Another Option in the Toolbox for National Climate Action is Being Targeted by Industry

If climate change deniers see it as a threat to their efforts to stymie climate action, then you know it’s a powerful tool. Clean Air Act Section 115, which has never been used before, is the latest EPA statute targeted by those working to keep America from becoming a true leader in the global effort to reduce carbon emissions and stave off some of the worst impacts of climate change.

In early February 2016, Rep. Scott Perry (R-Pa) introduced legislation that would repeal Section 115, but provides no basis, at least in the text of the bill, for why the section is improper. In his accompanying statement, Rep. Perry makes the worn-out argument of EPA overreach as well as the seemingly baseless claim that any action under Section 115 would “threaten the reliability and viability of our nation’s energy sector.”

Section 115, previously enacted by Congress as part of the larger statute, gives the Environmental Protection Agency (EPA) the authority to compel states to reduce air emissions that “contribute to health or welfare problems in other countries” as long as those countries are also enacting regulations to limit said air emissions.

Many took note of this alternate pathway to national carbon emission limits after the Paris climate talks led to an historic agreement by 196 countries to limit global carbon emissions to keep global temperatures from rising above 1.5 degrees – a level recognized as avoiding the most catastrophic effects of sea-level rise and other dangerous climate change effects. While the fossil-fuel industry and its allies wage war against the Clean Power Plan, they are also working to block EPA from using its Congressional authority to regulate carbon emissions under Section 115. 

Section 115 of the Clean Air Act does not limit EPA to regulating only a particular source-type or a given industrial sector, setting it apart from regulations enacted under Section 111(d), like the Clean Power Plan, which is limited to the electrical generating sector and fossil-fuel power plants. Instead, this section grants EPA broad authority to regulate international air pollution through the Clean Air Act’s State Implementation Plan (SIP) process. Regulating carbon emissions through the pre-existing SIP process would increase administrative efficiency and further reduce the burden on the regulated entities.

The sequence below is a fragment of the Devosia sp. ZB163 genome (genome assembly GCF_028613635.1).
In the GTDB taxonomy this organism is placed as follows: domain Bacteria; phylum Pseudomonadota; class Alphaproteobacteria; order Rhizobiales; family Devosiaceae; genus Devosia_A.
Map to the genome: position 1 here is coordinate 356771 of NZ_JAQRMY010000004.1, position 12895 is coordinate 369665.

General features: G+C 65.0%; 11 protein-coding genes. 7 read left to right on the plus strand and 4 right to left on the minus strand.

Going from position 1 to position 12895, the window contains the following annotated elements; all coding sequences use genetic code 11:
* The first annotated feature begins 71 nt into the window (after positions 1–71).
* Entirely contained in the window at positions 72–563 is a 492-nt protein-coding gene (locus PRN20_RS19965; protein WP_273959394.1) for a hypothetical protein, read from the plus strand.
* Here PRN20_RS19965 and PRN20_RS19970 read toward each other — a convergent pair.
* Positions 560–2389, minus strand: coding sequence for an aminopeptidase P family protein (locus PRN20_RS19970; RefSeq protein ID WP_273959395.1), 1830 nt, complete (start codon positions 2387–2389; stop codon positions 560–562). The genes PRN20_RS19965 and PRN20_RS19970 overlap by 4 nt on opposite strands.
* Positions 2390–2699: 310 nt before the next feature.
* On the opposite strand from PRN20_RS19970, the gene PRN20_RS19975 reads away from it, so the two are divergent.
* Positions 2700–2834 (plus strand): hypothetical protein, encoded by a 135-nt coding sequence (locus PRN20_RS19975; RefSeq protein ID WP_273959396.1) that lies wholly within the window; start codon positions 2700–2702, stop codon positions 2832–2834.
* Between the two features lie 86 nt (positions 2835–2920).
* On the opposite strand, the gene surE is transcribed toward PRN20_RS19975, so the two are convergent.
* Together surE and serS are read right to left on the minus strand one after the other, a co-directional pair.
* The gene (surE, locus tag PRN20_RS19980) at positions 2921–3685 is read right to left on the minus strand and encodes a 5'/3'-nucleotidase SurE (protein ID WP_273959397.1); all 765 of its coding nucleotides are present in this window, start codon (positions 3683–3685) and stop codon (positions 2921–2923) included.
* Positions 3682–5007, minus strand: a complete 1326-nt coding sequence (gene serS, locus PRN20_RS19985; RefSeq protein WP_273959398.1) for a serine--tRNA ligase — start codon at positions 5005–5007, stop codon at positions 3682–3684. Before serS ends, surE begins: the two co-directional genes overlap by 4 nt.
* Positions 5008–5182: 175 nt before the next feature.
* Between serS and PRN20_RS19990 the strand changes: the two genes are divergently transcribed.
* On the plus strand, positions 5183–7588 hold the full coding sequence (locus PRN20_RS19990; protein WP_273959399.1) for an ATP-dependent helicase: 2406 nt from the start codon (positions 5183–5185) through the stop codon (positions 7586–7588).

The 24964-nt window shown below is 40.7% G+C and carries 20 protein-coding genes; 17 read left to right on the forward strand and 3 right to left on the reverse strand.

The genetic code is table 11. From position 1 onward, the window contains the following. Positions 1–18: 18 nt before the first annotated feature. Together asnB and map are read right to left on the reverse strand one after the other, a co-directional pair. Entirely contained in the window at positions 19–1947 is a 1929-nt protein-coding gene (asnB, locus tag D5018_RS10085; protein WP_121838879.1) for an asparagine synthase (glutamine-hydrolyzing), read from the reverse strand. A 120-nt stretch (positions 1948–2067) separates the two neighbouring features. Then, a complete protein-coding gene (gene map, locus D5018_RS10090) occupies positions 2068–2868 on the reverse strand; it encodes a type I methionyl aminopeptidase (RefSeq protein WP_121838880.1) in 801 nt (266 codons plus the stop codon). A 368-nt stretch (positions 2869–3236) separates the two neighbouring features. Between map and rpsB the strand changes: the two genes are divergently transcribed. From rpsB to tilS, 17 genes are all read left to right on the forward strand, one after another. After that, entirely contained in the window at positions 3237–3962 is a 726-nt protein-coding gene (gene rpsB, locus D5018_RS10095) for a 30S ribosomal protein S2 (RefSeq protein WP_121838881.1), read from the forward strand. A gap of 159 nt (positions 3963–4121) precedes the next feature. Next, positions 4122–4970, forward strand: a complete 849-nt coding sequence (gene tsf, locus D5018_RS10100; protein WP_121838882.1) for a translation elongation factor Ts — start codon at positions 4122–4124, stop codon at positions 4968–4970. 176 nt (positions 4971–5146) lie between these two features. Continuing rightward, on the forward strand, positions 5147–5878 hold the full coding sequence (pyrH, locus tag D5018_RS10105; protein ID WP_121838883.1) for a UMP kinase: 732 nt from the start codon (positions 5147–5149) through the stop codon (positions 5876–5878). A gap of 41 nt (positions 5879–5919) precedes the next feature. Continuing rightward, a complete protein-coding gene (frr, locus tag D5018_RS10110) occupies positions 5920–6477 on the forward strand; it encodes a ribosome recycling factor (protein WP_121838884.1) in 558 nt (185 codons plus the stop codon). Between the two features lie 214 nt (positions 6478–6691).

Leading scholars have identified Section 115 as “a powerful tool to help achieve the country’s climate change goals” and believe this framework offers an effective and efficient means of reducing our nation’s contribution to dangerous, climate change causing, carbon pollution. As explained above, EPA can use Section 115 to regulate international air emissions when:

1) EPA finds that emissions in the United States contribute to air pollution that endangers public health or welfare in another country, known as the “endangerment finding” and
2) EPA determines that the other country provides “essentially the same rights with respect to the prevention or control of air pollution occurring in that country as is given that country,” known as the “reciprocity determination.”

The “endangerment finding” is an easy hurdle to get over given that EPA made its own endangerment finding  in 2009, which found that greenhouse gas (GHG) emissions, like  carbon dioxide, “threaten the public health and welfare of current and future generations.” The reciprocity determination is also easy to support given the substantive commitments made through the United Nations Framework Convention on Climate Change (UNFCC) and the international commitments to address climate change made at the Paris climate talks in December 2015.

As pointed out by legal scholars, Section 115 clearly applies to GHG emissions, not only because has the Supreme Court confirmed that EPA has the authority to regulate GHG emissions (in the landmark 2007 Massachusetts v. EPA decision and in subsequently related decisions), but also because the plain language of Section 115, along with legislative history of the section, make it clear that regulating GHG emissions under Section 115 falls within the broad discretion given EPA under the Clean Air Act generally.

Furthermore, Section 115 may offer even more cost savings than the Clean Power Plan because it allows GHG emission limits to be folded into a state’s pre-existing SIP, which allows state agencies to address multiple air emissions and sources of GHGs in a single proceeding. This streamlined approach would reduce the administrative burden on the state and regulated entities and could also include use of “economic incentives such as fees, marketable permits, and auctions of emission rights” as expressly provided for in the SIP process.

As the Clean Power Plan makes its way through the legal system, EPA should take a hard look at Section 115 as an alternative path forward to reduce our nation’s carbon pollution – and begin laying the groundwork now.

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